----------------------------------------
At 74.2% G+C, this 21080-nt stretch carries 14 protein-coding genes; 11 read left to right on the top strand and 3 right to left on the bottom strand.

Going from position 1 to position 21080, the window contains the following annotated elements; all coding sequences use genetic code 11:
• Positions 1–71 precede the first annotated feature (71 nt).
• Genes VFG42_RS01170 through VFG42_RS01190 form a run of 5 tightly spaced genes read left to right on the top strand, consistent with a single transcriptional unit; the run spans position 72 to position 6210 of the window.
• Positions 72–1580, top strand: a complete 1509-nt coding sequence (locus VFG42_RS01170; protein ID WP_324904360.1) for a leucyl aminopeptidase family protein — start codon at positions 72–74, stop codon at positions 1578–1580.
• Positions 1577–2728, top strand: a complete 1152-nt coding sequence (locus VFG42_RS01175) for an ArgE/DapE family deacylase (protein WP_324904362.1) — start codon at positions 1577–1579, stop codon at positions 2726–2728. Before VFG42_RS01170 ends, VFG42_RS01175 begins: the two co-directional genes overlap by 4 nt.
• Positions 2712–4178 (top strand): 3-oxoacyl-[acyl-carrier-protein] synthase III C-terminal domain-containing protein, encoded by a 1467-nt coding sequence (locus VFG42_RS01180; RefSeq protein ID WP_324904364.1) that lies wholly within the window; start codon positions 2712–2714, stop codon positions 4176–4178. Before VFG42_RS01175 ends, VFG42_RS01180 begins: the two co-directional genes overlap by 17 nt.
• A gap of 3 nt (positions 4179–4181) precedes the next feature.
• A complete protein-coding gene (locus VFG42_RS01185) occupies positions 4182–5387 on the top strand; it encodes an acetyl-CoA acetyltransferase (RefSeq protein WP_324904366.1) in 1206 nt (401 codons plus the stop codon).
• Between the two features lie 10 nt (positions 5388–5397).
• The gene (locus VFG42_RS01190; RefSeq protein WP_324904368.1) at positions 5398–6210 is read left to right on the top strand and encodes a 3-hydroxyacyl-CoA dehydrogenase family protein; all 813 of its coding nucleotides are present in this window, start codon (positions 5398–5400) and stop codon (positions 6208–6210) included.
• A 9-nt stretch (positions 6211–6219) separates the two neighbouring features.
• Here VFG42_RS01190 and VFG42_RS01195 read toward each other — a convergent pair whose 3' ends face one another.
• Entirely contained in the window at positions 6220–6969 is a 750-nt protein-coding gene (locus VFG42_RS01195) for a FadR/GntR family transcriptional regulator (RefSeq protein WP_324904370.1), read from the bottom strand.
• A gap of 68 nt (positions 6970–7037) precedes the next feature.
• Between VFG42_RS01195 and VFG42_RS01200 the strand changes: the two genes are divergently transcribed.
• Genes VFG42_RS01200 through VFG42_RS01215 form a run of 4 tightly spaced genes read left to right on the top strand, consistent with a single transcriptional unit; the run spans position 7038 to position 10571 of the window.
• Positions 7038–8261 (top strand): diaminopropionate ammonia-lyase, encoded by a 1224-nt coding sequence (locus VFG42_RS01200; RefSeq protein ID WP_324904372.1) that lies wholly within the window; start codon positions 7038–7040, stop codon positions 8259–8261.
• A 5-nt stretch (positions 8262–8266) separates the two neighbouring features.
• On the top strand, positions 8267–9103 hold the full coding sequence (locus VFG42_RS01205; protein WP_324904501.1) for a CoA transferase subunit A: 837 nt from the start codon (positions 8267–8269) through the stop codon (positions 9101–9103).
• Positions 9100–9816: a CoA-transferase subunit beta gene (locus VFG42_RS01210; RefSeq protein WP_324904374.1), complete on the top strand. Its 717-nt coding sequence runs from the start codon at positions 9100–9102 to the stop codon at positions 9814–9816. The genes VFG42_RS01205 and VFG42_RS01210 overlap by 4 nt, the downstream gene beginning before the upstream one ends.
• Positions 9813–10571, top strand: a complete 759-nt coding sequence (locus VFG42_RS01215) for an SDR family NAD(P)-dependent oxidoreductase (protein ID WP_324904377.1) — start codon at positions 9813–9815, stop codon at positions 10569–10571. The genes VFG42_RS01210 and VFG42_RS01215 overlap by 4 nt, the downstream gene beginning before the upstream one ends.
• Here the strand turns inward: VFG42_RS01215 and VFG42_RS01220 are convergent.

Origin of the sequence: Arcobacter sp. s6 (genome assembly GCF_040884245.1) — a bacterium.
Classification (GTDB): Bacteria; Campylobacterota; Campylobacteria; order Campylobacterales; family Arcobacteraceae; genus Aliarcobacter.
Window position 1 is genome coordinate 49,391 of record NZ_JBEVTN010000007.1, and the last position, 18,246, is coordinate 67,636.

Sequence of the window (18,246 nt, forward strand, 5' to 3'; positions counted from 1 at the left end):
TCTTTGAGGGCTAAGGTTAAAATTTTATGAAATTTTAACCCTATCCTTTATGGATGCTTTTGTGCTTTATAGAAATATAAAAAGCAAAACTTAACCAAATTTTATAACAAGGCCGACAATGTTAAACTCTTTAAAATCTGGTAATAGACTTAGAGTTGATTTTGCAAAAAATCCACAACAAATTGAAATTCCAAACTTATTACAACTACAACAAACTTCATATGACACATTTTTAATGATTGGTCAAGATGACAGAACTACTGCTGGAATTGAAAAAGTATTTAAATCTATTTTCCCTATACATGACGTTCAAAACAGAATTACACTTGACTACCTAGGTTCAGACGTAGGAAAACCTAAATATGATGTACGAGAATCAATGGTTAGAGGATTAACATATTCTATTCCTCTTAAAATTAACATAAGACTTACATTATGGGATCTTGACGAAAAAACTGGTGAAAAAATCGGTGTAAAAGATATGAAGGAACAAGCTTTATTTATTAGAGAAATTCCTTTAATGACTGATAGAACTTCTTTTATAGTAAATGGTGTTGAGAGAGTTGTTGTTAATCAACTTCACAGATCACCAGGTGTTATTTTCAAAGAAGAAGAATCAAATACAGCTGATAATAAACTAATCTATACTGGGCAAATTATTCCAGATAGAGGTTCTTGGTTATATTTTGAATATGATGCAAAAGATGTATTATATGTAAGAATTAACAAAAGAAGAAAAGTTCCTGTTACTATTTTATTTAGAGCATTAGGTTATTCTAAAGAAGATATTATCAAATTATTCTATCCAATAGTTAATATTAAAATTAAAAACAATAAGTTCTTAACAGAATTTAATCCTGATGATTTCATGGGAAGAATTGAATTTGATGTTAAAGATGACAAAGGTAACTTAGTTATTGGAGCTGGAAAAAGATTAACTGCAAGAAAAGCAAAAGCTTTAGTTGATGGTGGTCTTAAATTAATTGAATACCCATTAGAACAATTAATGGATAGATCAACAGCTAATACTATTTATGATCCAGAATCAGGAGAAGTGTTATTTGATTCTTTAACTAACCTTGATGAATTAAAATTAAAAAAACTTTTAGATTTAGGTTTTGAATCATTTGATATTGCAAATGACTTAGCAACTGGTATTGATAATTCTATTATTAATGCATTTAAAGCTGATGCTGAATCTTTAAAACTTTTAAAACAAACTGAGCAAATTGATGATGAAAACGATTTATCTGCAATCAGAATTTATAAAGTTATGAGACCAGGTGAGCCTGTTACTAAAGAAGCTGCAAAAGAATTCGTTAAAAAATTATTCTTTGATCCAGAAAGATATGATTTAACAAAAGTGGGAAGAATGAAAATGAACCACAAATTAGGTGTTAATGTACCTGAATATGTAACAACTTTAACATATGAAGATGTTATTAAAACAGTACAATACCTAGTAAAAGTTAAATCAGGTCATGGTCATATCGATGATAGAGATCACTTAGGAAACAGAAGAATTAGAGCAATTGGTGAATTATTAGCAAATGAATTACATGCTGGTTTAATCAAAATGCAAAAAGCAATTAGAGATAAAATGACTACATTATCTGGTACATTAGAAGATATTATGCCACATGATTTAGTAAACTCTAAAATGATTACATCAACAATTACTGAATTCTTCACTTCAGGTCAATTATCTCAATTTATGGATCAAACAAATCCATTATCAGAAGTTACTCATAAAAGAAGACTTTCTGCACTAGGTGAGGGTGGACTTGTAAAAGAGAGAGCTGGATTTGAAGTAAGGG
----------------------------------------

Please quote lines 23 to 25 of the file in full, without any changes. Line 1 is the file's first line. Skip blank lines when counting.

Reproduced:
• Here the strand turns inward: VFG42_RS01215 and VFG42_RS01220 are convergent.

Origin of the sequence: Arcobacter sp. s6 (genome assembly GCF_040884245.1) — a bacterium.
Classification (GTDB): Bacteria; Campylobacterota; Campylobacteria; order Campylobacterales; family Arcobacteraceae; genus Aliarcobacter.